At Sherwood Baptist Church, music plays an integral and important part of the ministry. We strive for a balance, using it in most of the services and other activites, but realizing it is only a “part” of our worship of God. While we can worship and praise God with music, we understand that we are not limited in our worship to music or singing alone. True worship of God involves all areas of our life as we live in obedience to the revealed will of God as found in His Word.
When we do express our worship and praise with music, it is our goal to use music that reflects the character and nature of God in his holiness and righteous. This should be done “in spirit and in truth” with an attitude of humility and graditude. Though done with the best of our abilities, it isn’t done to entertain, but with reverance, to exalt the gracious and merciful Lord we adore.
We find the basis for the purpose of the music ministry of the New Testament church in Col. 3:16.
“Let the word of Christ dwell in you richly in all wisdom; teaching and admonishing one another in psalms and hymns and spiritual songs, singing with grace in your hearts to the Lord.”
Yes, when we worship and praise God through our music ministry, the focus is on teaching and admonishing (to caution or warn) one another. We encourage families to continue this at home, as this spiritual activity (Ephesians 5:18,19; 1 Cor. 14:15) is not limited only to the church services.
Minister of Music – Mark G. Fulton
The following quotations and links help express our beliefs in the areas of music and worship.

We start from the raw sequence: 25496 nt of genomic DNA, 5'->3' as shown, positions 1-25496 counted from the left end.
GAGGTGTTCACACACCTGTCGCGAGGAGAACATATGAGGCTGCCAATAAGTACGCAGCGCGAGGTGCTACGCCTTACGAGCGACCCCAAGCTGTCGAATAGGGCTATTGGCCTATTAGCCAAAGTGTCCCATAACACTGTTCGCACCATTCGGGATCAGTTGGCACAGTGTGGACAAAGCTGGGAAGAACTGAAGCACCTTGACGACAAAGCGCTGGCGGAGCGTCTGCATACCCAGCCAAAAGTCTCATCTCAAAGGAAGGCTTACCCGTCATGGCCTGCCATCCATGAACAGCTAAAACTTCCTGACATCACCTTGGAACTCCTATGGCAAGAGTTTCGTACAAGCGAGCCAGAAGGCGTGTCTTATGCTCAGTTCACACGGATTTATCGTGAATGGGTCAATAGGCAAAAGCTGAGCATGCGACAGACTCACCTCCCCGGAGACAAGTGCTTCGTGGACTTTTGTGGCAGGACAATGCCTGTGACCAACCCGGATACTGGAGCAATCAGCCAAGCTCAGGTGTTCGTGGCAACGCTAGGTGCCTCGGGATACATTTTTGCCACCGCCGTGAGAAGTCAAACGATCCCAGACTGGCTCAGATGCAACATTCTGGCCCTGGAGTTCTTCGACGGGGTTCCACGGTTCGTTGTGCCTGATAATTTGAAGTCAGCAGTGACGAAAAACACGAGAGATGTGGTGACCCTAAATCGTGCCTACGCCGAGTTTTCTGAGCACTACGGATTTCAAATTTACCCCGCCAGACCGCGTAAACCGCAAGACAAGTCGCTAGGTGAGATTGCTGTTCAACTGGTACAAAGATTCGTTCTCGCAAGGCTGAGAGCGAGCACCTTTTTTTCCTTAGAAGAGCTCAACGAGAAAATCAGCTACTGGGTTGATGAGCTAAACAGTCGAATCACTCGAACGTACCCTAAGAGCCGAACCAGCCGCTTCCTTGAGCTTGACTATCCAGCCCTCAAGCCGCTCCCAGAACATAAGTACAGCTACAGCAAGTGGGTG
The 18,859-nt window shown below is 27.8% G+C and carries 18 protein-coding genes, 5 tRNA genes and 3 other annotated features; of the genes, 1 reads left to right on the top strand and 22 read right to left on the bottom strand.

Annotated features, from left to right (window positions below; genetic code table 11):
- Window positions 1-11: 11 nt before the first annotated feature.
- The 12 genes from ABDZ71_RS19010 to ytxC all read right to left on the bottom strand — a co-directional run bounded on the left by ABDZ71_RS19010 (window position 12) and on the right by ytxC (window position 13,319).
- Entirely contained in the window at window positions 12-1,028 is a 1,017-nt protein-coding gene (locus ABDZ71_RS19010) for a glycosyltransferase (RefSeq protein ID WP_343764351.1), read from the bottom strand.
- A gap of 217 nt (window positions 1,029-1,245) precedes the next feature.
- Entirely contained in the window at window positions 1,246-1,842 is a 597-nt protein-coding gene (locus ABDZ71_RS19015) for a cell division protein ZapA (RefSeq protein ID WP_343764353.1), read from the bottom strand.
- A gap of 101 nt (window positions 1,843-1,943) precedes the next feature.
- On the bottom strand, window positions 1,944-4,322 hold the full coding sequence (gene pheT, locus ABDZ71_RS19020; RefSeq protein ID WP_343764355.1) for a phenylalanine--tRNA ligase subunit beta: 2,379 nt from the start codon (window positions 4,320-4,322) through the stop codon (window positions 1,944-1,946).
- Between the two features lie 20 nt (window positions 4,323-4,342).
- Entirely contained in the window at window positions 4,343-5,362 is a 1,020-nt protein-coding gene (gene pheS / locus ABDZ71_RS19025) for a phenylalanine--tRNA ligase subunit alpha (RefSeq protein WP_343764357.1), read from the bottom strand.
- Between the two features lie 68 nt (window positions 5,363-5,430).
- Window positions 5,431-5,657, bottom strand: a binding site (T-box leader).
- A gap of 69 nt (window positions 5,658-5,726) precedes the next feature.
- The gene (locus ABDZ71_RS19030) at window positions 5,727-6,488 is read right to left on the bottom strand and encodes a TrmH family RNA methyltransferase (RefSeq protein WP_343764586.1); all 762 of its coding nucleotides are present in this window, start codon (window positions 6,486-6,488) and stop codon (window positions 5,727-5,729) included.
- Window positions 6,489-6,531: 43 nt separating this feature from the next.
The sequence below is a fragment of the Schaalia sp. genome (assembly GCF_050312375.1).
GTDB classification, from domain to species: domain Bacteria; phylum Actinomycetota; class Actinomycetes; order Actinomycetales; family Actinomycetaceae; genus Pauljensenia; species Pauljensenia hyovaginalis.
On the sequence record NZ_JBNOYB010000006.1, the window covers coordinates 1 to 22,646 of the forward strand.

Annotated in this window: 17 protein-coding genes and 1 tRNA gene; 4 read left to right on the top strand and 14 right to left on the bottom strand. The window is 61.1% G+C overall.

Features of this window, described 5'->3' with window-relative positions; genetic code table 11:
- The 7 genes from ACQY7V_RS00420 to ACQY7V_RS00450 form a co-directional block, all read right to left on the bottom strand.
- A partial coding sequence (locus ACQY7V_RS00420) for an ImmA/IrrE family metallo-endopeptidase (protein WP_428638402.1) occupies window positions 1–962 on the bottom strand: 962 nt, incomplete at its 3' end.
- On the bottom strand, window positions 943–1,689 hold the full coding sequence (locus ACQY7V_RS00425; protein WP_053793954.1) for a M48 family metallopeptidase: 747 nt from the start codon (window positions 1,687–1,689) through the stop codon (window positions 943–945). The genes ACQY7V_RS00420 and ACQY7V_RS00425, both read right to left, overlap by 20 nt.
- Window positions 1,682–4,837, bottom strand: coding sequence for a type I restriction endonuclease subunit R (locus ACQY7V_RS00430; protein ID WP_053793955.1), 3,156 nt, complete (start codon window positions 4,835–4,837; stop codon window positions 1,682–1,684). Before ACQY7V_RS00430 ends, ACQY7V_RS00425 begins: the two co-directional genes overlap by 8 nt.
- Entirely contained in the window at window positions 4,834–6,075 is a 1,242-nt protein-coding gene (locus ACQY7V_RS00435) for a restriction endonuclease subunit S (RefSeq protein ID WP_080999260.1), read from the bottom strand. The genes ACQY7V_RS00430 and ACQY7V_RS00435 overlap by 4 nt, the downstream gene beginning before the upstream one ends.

“Worship is the submission of all our nature to God. It is the quickening of conscience by His holiness; the nourishment of mind with His truth; the purifying of imagination by His Beauty; the opening of the heart to His love; the surrender of will to His purpose — and all of this gathered up in adoration, the most selfless emotion of which our nature is capable and therefore the chief remedy for that self-centeredness which is our original sin and the source of all actual sin.”
William Temple (1881-1944) “Readings in St. John’s Gospel”
“The light of nature shews that there is a God, who hath lordship and sovereignty over all; is just, good and doth good unto all; and is therefore to be feared, loved, praised, called upon, trusted in, and served, with all the heart and all the soul, and with all the might. But the acceptable way of worshipping the true God, is instituted by himself, and so limited by his own revealed will, that he may not be worshipped according to the imagination and devices of men, nor the suggestions of Satan, under any visible representations, or any other way not prescribed in the Holy Scriptures.”
London Baptist Confession – 1689 (Chapter 22, Article 1)